It’s very difficult to coach if you haven’t done it yourself. That doesn’t mean you have to be at the top level, but you… it’s very hard to teach someone to jump if you’ve never jumped. It’s very difficult to understand about horses lugging or pulling if you’ve never really been there. So, you need to really start out with the basis. Knowing about the sport and then learn how to articulate directions. It’s, if you watch a lot of coaches, they don’t really talk about things. They know really educate the rider themselves, they… what they’ll do is just get on and show you. Well that is one way to learn something but it isn’t the only way to teach. I’m at a disadvantage because I can’t get on anymore. Because I have injuries and things. So I’ve had to learn how to talk better. And I also get someone… I can get someone to get on the horse.


What about for someone who would like to have a career with horses, you know, they’re passionate, they’re good with horses and at riding horses, what would you recommend?


Well, first of all they have to decide if they want to do this because they just have a passion for the horse, or do they actually have a passion for coaching? Two different things. And I think too often people go into the “horse business” because they love the horse. Well if that’s the case I think the person should get a real job so they can buy a horse and enjoy the horse. If you actually want to go into the business, and it’s a tough business… so I think if you want to be a coach, go and do an apprenticeship or something.


So get some training. If they want to be a coach they first have to go get some training from a more experienced coach, in a program that’s going to take you step by step through.


Exactly, and this is what the coaching program is about. I truly believe in certification, or accreditation as you call it here. I don’t think it necessarily makes you a good coach but I think it validates the whole thing. Unfortunately, there are people out there that are not accredited who really should be, but for different reasons they won’t do it. Still go to them. But also go to the accredited coaches. Go to any programs where they’re like you’re having here. Any time that you can go for any professional development. I think people should also go and watch the Western riders. We don’t watch them enough. They’re pretty good you know. Those guys can really go and whoa.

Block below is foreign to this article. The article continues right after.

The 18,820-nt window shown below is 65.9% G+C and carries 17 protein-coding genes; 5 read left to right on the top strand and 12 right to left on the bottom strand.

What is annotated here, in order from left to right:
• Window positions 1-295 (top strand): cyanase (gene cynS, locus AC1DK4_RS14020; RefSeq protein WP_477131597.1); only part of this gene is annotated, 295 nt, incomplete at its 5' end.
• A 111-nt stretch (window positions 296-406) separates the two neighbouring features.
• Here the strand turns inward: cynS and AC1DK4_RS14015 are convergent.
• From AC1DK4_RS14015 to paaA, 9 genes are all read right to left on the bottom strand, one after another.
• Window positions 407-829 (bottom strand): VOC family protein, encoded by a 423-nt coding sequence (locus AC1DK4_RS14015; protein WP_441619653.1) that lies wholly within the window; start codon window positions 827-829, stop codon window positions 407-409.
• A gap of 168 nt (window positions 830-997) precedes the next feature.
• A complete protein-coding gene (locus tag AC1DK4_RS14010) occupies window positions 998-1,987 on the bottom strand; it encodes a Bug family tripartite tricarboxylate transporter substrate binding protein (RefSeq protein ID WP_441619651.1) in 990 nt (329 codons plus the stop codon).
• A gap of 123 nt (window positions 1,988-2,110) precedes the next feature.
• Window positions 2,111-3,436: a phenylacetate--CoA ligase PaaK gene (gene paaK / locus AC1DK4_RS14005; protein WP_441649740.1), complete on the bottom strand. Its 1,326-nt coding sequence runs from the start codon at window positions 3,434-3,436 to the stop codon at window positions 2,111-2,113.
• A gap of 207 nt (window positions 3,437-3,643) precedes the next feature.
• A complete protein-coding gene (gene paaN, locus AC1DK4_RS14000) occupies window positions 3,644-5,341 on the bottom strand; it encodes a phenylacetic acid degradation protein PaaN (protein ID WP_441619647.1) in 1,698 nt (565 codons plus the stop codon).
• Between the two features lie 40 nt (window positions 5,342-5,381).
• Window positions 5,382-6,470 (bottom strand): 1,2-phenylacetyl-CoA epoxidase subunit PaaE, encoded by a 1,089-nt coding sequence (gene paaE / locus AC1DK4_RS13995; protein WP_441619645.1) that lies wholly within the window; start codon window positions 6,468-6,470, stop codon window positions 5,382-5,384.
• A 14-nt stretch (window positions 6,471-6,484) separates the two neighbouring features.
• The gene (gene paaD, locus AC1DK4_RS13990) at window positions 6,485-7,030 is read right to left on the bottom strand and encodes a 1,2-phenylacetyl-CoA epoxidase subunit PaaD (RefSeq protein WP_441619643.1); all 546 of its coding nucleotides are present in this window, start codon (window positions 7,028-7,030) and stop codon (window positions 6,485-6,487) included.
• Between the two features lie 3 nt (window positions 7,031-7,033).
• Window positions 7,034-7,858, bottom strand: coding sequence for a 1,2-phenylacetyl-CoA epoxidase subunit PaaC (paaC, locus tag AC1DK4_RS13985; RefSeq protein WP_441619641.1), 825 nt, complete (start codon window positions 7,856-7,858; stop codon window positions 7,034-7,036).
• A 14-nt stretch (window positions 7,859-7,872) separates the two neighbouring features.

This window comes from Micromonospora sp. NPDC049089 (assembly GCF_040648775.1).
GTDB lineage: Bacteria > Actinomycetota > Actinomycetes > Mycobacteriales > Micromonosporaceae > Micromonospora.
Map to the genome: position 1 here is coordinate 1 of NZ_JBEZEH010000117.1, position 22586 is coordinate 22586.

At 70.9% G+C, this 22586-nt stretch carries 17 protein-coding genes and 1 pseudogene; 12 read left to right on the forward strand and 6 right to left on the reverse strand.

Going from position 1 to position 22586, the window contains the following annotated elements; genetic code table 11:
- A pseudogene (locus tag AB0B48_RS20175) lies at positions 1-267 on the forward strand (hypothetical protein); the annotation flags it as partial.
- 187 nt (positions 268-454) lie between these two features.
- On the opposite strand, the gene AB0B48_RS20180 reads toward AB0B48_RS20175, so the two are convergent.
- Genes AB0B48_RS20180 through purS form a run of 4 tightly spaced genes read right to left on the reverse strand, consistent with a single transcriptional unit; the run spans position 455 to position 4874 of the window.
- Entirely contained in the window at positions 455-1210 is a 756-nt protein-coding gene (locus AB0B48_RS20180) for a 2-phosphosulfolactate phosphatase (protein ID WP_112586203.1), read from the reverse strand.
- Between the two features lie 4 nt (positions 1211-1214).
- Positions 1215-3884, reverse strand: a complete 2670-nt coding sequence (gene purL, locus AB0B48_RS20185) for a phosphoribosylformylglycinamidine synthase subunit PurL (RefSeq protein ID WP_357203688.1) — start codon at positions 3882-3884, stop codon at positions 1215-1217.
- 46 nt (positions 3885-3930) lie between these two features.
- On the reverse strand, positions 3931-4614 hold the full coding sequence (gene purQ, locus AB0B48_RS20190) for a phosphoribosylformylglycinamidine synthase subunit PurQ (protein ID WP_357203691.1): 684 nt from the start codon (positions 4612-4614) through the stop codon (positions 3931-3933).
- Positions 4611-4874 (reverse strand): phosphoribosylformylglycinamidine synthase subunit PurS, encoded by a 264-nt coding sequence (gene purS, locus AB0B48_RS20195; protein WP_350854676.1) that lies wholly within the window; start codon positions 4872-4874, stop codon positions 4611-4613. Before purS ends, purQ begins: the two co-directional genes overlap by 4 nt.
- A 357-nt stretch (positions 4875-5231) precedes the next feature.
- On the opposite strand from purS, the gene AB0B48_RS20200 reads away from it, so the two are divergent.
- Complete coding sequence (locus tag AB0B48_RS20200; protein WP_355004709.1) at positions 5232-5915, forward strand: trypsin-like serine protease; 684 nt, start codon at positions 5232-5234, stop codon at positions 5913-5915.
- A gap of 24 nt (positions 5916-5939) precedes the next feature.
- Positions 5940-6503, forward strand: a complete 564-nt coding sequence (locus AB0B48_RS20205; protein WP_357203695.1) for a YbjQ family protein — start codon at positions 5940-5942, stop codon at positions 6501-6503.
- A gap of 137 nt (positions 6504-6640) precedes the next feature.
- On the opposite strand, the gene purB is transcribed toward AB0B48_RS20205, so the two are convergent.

All right, so really broadening the horse knowledge, looking at it with an open mind?


Oh for sure, yes. There are many ways to solve a problem. And the more ways you can, still staying within a range of acceptability, the better the coach you are.


Jen, thank you very much.

Well thank you.



  1. Chloe Paton says:

    Great article! Very interesting read.

  2. Charm Weston says:

    Great Advice

  3. Kayla Burnaby says:

    Commenting as part of the quiz.

  4. its very useful information, listening to it made me understand a lot and i can use that information in the future.

  5. this was amazing advice, i could use when couching little kids

  6. Claudia Berry says:

    Great advice

  7. this is awesome.

  8. I love it. Jen has a lot of knowledge and I love that she says you need to teach from the start as per with George Morris. As Jen said as well people that are just starting out don’t know the basics even just how to have a stirrup.

  9. Mar Ferrando says:

    Amazing advice!! Learning a lot just by listening C:

  10. Really good advice! i’m learning so much from it! It’s amazing!!

  11. “Riders not listening to the horse” great Comment.

  12. COMMENT- quiz

  13. Very Insightful!

  14. Mikaela Wilson says:

    I believe it takes time and patience to become a suitable riding coach.

  15. What great advise! I have taken it all on board and really hope to gain more knowledge!

  16. Tamara Janus says:

    Commenting as part of quiz

  17. Chloe Johns says:

    This course’s materials have been great and well explained